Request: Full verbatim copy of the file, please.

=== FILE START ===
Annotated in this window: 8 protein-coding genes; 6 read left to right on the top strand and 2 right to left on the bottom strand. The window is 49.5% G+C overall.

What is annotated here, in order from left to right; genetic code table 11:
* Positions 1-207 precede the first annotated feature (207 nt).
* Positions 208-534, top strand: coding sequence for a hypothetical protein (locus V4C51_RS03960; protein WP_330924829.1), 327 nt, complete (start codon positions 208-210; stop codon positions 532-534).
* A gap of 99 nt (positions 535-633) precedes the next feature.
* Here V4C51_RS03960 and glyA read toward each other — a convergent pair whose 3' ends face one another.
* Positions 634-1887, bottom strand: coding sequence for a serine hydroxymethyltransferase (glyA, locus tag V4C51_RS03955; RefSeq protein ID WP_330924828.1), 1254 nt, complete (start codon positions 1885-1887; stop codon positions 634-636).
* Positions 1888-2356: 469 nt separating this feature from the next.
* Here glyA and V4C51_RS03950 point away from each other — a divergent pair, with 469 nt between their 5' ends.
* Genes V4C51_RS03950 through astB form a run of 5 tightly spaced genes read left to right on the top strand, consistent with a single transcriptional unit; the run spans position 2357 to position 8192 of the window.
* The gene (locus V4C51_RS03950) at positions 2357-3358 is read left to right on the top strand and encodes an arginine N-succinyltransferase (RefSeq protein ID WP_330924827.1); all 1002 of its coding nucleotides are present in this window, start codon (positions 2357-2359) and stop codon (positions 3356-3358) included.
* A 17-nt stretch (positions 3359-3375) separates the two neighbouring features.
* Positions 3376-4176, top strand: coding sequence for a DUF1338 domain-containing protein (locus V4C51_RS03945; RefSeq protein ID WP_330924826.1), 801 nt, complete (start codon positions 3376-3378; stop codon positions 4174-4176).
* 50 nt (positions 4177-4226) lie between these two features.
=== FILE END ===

Annotated in this window: 8 protein-coding genes; 6 read left to right on the top strand and 2 right to left on the bottom strand. The window is 49.5% G+C overall.

What is annotated here, in order from left to right; genetic code table 11:
* Positions 1-207 precede the first annotated feature (207 nt).
* Positions 208-534, top strand: coding sequence for a hypothetical protein (locus V4C51_RS03960; protein WP_330924829.1), 327 nt, complete (start codon positions 208-210; stop codon positions 532-534).
* A gap of 99 nt (positions 535-633) precedes the next feature.
* Here V4C51_RS03960 and glyA read toward each other — a convergent pair whose 3' ends face one another.
* Positions 634-1887, bottom strand: coding sequence for a serine hydroxymethyltransferase (glyA, locus tag V4C51_RS03955; RefSeq protein ID WP_330924828.1), 1254 nt, complete (start codon positions 1885-1887; stop codon positions 634-636).
* Positions 1888-2356: 469 nt separating this feature from the next.
* Here glyA and V4C51_RS03950 point away from each other — a divergent pair, with 469 nt between their 5' ends.
* Genes V4C51_RS03950 through astB form a run of 5 tightly spaced genes read left to right on the top strand, consistent with a single transcriptional unit; the run spans position 2357 to position 8192 of the window.
* The gene (locus V4C51_RS03950) at positions 2357-3358 is read left to right on the top strand and encodes an arginine N-succinyltransferase (RefSeq protein ID WP_330924827.1); all 1002 of its coding nucleotides are present in this window, start codon (positions 2357-2359) and stop codon (positions 3356-3358) included.
* A 17-nt stretch (positions 3359-3375) separates the two neighbouring features.
* Positions 3376-4176, top strand: coding sequence for a DUF1338 domain-containing protein (locus V4C51_RS03945; RefSeq protein ID WP_330924826.1), 801 nt, complete (start codon positions 3376-3378; stop codon positions 4174-4176).
* 50 nt (positions 4177-4226) lie between these two features.